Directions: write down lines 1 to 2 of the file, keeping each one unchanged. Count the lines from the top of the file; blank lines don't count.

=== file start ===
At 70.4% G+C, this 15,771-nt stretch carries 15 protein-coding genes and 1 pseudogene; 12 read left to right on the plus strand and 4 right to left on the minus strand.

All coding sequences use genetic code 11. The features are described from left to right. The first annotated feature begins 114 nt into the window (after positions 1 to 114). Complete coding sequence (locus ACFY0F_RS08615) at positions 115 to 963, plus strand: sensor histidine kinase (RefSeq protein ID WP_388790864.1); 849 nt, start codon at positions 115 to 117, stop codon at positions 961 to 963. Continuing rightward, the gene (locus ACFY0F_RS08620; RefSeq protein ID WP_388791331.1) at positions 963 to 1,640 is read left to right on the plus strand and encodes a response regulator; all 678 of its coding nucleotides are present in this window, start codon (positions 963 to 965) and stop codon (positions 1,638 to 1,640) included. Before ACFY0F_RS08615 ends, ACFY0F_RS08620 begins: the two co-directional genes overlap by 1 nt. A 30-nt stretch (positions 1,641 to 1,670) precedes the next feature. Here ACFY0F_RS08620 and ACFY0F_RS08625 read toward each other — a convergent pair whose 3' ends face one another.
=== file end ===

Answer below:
At 70.4% G+C, this 15,771-nt stretch carries 15 protein-coding genes and 1 pseudogene; 12 read left to right on the plus strand and 4 right to left on the minus strand.

All coding sequences use genetic code 11. The features are described from left to right. The first annotated feature begins 114 nt into the window (after positions 1 to 114). Complete coding sequence (locus ACFY0F_RS08615) at positions 115 to 963, plus strand: sensor histidine kinase (RefSeq protein ID WP_388790864.1); 849 nt, start codon at positions 115 to 117, stop codon at positions 961 to 963. Continuing rightward, the gene (locus ACFY0F_RS08620; RefSeq protein ID WP_388791331.1) at positions 963 to 1,640 is read left to right on the plus strand and encodes a response regulator; all 678 of its coding nucleotides are present in this window, start codon (positions 963 to 965) and stop codon (positions 1,638 to 1,640) included. Before ACFY0F_RS08615 ends, ACFY0F_RS08620 begins: the two co-directional genes overlap by 1 nt. A 30-nt stretch (positions 1,641 to 1,670) precedes the next feature. Here ACFY0F_RS08620 and ACFY0F_RS08625 read toward each other — a convergent pair whose 3' ends face one another.